What about the relationship between the two in this show? Love? Loathing? Codependence?  

I tried to build the premise around the idea that they're both damaged people. Our Sherlock and our Watson are in different but significant states of repair, and they're both in denial to no small degree, which makes it interesting when they're in the room. Joan is there to help fix him, that's her defined purpose. He, of course, is one of the most secretive and semi-paranoid guys you'll ever run into and he zeroes in on her – not weaknesses – but her damage relatively quickly. But the tables turn every once in a while. It's something we did in the pilot and have continued to try to insert into the show whenever possible. They're both very reluctantly being fixed by the other. They'd never admit it, they're very proud but it often informs the scenes we play between the two characters.

Getting into the kind of nitty gritty of writing these scripts, what is your method for creating Sherlock's deductions?  

I’m speaking for myself because every writer here has written a script by now, and they've all attacked that aspect of doing Sherlock in different ways. For me it's funny, sometimes the story comes to you first and many of the Sherlockian moments are to be determined. You leave space for them because you believe in the story and you know it can work and it's a matter of finding the connective tissue that is a deduction or a series of deductions. Other times the Sherlockian bit comes to you first and you go, “How can I build a story around that?”

I feel like the pilot was sort of 50/50, I was drawn to the idea of a mystery in which a psychiatrist uses his patient to do away with his wife and at the same time I had recently left my phone in my pocket when I did my laundry and destroyed it and found out the next day from a friend that if I had dropped it in a bag of rice, that would have fixed everything. I knew that's something only Sherlock could get to, the fact that a missing phone would be found eventually in a bag of rice because somebody was trying to fix it. I guess getting so specific is not helpful to you…

No, I see where you're going with this.  

So I was lucky enough to be able to string those two things together. I knew I had this case that I was into and I also had something I felt would have a great Sherlockian payoff and so I was able to marry the two.

So you went from both ends and met in the middle.

Yeah, and since then, as we've gotten into series, it goes back and forth. Since the pilot we mostly develop the case and then look for opportunities to sell Sherlock, which is our job week in and week out. In a show like CSI, they have to sell the forensic science, and they do it quite well, we're different you know? Luckily, enough people have an understanding of Sherlock Holmes and how he's supposed to work so, in that respect, it makes it a little easier for us to invite the audience in. There's more of a shorthand that exists, but it's tricky.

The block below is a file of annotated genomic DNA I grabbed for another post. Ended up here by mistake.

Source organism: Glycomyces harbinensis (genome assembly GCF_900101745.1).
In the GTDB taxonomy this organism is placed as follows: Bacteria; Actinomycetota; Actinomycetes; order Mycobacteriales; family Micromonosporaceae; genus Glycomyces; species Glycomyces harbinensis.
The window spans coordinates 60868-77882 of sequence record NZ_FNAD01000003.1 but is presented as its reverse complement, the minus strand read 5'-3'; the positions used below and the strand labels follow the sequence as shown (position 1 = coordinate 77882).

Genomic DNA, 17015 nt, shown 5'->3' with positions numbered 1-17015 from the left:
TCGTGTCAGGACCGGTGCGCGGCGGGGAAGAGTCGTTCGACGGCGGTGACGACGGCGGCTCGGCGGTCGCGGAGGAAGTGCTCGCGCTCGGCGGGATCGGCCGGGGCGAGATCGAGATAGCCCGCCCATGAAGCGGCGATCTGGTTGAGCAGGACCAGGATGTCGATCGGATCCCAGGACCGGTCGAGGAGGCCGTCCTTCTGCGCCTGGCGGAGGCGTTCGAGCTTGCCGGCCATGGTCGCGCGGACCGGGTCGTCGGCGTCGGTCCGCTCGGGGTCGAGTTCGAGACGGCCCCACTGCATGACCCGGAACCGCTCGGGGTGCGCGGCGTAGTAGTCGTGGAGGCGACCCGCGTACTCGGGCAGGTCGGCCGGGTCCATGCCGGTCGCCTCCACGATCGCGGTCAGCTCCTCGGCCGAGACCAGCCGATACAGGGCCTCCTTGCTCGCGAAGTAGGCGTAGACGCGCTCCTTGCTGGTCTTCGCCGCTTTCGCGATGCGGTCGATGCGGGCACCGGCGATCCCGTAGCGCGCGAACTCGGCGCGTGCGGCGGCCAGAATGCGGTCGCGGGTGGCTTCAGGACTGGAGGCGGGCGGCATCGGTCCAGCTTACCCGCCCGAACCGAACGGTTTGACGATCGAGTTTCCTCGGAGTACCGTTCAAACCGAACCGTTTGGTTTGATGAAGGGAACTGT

I remember when House was on, you'd read something in the newspaper about some weird death or illness and then six months later the episode would come out mirroring it.  

Yeah, unfortunately the media does not cover deductive reasoning as thoroughly as they did medical cases.

Can you talk about the craft that goes into taking a bastard and making him someone that we root for?  

A lot of it is through experience. I have 30-odd years to back it up.

Seriously, I wish I could take more credit. I can't, in that Sherlock, the original Sherlock is not a rip-roaringly funny guy. He's not a jokester, but he's very wry, he's got a very dry sense of humor. He's witty and more often than not you'll see that in any depiction of Sherlock. He's funny because he's so smart, and he's so ahead of the rest of us. It's something I counted on when I was developing the pilot. At the end of the day he's an incredibly difficult person, he's a misanthrope, but I knew that I could fall back on humor.

The other thing we have going for us with Sherlock is the brilliance. It's very appealing, it's magical to watch somebody walk into a crime scene and break it down element by element until he gets to a suspect or a MO or the clue that leads you to the clue. The mental origami that unfolds for you as the viewer or the reader, it's a blast. Even if our guy is not the most personable of protagonists, we're impressed with him. So Sherlock gets it both ways, he's incredibly bright, and he's very funny.